Detroit After unveiling Ford Motor Co.'s record $12.7 billion loss for 2006, the company's chief executive officer offered assurance to plant workers, engineers, managers, dealers and others stunned by the news.
"We are at the bottom," Alan Mulally told the Detroit Free Press on Thursday afternoon.
He pledged that 2007 would end on a stronger note as the company progresses through a massive restructuring, though more losses are expected.
The costs of the restructuring, and a sweeping consumer shift away from Ford's most profitable pickups and sport utility vehicles, helped bring the company to this low point. The breathtaking loss reported Thursday represented a total of $1,925 for each of the 6.6 million cars and trucks Ford sold around the world last year.
The loss was the worst annual performance in the company's 103-year history. In automotive history, it is exceeded only by General Motors Corp.'s $23.5 billion loss in 1992, when retiree benefit accounting changed. The last three months of the year, in which Ford posted a $5.8 billion loss, also scored as the company's worst year-end quarter and the second-worst quarterly result in its history.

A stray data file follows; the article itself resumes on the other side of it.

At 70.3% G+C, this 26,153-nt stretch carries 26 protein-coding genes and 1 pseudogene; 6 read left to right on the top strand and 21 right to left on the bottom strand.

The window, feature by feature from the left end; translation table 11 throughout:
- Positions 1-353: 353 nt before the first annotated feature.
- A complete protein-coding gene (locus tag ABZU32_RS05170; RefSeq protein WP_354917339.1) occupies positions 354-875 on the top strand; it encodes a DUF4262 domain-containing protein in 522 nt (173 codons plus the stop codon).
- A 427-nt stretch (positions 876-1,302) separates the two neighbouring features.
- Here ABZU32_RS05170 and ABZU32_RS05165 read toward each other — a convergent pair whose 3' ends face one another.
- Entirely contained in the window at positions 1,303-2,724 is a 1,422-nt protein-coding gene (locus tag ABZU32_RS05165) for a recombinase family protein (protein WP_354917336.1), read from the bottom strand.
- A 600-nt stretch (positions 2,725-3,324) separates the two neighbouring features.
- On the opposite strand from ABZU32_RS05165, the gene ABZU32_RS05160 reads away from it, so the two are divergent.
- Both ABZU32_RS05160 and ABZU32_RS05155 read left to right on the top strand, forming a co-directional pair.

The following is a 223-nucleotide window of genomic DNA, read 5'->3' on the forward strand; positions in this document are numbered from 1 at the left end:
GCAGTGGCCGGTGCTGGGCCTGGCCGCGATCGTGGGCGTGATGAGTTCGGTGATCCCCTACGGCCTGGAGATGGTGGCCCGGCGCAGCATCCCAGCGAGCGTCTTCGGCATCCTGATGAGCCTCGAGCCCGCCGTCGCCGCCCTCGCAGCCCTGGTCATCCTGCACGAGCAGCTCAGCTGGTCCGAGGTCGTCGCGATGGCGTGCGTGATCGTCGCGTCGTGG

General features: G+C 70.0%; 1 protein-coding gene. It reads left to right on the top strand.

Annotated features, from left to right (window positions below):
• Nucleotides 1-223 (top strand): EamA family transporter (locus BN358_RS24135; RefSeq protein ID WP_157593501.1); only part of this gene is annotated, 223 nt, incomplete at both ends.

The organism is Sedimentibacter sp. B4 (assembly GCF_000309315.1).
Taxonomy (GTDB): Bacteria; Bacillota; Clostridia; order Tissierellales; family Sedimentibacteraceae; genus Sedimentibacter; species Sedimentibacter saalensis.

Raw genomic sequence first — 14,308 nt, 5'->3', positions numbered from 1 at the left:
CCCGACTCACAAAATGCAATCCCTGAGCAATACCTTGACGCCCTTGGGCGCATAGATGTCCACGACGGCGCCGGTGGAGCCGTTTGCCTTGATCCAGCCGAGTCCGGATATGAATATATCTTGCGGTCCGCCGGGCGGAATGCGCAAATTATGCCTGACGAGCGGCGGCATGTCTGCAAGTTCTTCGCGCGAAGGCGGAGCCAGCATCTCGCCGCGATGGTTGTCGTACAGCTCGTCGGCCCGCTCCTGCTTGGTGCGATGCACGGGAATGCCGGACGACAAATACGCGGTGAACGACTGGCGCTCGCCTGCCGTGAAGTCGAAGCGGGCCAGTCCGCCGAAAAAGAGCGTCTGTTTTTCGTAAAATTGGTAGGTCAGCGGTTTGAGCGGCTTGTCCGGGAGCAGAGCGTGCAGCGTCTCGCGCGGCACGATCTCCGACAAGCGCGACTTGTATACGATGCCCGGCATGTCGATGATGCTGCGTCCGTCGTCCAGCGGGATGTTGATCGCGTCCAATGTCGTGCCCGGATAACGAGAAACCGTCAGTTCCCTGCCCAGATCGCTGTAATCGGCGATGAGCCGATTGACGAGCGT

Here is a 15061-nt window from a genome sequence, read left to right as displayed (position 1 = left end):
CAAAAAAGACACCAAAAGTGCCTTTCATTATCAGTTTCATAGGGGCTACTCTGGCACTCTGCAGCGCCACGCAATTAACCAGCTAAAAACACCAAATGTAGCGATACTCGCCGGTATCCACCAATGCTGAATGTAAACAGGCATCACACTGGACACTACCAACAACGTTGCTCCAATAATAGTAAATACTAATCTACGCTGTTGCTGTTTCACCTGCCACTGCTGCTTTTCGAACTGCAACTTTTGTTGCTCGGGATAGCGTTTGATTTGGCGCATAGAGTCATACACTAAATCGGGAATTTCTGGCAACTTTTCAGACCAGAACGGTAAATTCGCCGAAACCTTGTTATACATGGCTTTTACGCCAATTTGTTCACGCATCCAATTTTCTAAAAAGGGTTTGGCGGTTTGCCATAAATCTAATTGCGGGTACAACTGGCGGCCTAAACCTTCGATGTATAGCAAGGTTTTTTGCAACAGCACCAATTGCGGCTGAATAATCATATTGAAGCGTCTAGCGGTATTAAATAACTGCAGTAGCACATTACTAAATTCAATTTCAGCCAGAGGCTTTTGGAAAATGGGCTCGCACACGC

Mulally, appointed to his post in September after being credited with driving a turnaround at the Boeing Co., acknowledged that the climb out of the hole will be arduous, but he remained firm in his assessment that it could be accomplished.
"For the next few quarters, it's going to be worse year over year, but at the year end, 2007, overall it will be better," Mulally said. "And we will be back on our plan towards profitable growth in 2009."
Mulally in Lawrence
Alan Mulally - the Ford president and chief executive officer who grew up in Lawrence and graduated from Lawrence High School and Kansas University - will tour the company's Kansas City Assembly Plant this morning in Claycomo, Mo. For coverage of his visit, keep checking back here online, watch 6News at 6 p.m. on Channel 6 and see Saturday's Journal-World.
Ford shares seemed to get a little vote of confidence Thursday. The stock price shot up in the early morning after the earnings announcement, before closing at $8.22, nearly the same as the day before.
The shrinking of Ford, which will close 16 plants and eliminate 44,000 jobs, is expected to be the easy part.
The challenge comes in predicting consumer tastes, managing the long lead times to develop new cars and trucks and getting the vehicles to market as Ford burns through an estimated $17 billion in cash through 2009.
Although Wall Street generally remains skittish on Ford, some have expressed confidence that the automaker has stashed away enough cash and credit to survive until 2009.
By then, more than 70 percent of Ford's lineup for the Ford, Mercury and Lincoln brands will be new or freshened, and the company predicts that its troubled North American unit, which sells vehicles in the U.S., Canada and Mexico, will return to the black that year.